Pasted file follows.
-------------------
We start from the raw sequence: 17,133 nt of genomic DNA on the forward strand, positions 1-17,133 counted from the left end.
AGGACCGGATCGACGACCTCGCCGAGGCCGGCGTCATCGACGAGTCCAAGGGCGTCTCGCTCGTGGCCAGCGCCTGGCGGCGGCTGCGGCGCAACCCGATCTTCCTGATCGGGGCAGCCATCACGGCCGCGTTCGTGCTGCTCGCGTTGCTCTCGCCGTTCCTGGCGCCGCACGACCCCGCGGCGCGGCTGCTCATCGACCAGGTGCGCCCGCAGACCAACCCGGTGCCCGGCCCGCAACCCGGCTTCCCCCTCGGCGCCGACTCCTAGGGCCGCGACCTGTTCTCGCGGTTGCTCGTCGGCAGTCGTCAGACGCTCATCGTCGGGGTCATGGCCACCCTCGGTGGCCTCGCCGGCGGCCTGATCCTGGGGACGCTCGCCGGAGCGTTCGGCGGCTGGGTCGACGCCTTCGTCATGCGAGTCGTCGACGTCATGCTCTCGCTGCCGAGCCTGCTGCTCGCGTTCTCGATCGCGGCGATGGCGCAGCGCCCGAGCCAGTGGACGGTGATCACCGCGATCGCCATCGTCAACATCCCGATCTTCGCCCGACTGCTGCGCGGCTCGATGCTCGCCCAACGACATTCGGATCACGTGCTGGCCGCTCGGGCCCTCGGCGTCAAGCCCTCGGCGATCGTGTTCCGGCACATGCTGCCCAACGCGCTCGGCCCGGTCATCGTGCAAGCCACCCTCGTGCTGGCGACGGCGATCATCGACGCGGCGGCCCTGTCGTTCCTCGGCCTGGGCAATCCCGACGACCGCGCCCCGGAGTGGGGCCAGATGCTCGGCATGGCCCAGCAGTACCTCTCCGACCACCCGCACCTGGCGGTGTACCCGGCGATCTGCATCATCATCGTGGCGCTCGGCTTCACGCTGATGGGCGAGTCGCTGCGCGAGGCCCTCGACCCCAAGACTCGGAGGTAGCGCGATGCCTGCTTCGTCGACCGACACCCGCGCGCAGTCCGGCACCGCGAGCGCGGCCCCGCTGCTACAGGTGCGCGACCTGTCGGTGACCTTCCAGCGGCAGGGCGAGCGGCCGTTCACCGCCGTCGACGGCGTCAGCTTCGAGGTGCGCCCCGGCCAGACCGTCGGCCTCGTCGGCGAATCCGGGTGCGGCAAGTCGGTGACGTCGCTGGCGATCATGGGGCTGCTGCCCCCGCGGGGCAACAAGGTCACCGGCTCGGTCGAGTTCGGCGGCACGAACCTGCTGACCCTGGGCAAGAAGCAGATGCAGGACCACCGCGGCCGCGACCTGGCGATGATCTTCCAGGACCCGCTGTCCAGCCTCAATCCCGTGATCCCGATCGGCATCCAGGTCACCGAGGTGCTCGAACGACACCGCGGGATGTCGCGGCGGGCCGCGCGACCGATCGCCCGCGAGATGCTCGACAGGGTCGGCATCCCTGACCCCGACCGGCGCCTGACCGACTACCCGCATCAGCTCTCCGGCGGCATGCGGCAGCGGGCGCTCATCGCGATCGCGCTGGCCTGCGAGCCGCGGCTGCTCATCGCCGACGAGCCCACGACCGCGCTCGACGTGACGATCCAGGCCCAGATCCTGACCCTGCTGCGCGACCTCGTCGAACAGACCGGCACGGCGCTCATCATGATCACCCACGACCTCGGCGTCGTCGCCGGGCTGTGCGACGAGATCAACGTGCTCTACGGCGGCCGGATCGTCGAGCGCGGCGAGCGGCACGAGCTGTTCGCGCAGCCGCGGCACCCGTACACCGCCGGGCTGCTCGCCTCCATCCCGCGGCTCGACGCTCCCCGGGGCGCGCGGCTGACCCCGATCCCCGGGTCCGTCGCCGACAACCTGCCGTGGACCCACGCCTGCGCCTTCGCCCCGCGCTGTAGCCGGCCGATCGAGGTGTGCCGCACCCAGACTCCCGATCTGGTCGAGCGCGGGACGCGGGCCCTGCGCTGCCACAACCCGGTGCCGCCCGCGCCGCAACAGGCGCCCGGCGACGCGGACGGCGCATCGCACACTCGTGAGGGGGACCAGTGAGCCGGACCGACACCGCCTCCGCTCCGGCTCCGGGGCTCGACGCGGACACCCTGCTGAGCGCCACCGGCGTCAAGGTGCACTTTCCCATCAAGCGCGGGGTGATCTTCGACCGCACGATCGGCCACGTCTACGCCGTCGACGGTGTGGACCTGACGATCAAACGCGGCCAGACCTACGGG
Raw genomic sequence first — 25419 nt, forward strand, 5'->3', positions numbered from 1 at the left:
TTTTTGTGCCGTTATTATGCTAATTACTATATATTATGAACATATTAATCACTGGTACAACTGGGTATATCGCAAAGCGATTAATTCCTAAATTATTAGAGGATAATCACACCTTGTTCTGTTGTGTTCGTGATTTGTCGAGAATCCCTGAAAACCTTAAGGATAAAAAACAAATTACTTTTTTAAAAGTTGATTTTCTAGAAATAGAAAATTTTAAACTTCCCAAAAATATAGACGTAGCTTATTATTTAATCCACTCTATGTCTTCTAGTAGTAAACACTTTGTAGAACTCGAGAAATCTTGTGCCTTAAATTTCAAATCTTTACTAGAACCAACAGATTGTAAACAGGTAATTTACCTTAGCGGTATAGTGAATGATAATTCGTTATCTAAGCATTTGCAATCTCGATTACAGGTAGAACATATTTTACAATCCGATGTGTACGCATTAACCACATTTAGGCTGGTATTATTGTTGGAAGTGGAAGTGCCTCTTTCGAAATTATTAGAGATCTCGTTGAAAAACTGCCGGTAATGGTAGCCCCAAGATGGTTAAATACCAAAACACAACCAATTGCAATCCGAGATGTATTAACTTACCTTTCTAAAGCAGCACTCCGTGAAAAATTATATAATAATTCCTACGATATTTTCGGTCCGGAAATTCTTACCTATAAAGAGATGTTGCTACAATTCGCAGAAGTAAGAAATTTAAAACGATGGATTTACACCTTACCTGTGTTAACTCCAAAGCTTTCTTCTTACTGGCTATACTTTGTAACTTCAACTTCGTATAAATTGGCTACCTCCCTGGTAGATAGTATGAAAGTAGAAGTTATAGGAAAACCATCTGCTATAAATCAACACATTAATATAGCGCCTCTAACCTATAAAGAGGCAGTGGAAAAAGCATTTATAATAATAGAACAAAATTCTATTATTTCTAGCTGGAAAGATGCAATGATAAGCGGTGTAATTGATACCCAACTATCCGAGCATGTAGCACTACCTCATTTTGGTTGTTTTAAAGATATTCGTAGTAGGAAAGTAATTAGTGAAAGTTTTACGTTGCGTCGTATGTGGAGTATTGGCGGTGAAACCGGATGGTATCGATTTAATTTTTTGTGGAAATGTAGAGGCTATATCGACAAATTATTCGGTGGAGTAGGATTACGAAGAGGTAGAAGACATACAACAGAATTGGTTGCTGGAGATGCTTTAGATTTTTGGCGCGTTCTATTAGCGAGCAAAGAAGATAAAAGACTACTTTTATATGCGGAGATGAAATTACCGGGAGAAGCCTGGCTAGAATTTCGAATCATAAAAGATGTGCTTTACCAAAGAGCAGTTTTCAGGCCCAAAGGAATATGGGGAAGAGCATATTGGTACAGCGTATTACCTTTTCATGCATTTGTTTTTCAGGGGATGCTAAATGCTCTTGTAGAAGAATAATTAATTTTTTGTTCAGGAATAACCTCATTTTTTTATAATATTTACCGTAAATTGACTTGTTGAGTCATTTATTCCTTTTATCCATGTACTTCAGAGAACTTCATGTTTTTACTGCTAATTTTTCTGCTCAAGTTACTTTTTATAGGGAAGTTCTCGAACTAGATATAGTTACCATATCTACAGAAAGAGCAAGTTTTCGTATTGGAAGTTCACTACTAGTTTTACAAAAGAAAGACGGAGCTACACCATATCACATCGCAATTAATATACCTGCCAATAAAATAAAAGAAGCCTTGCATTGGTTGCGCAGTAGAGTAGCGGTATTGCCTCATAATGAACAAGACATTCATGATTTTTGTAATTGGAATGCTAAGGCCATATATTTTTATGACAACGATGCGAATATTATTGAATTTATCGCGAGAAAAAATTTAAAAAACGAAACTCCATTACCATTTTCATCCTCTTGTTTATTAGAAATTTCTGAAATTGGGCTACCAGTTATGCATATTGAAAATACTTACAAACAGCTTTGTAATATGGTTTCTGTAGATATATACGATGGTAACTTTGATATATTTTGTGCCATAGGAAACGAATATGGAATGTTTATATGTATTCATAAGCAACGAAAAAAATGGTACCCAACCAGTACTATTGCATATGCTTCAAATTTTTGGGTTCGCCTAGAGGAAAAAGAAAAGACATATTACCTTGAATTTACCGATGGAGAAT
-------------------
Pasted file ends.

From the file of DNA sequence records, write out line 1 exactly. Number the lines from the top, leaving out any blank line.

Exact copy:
We start from the raw sequence: 17,133 nt of genomic DNA on the forward strand, positions 1-17,133 counted from the left end.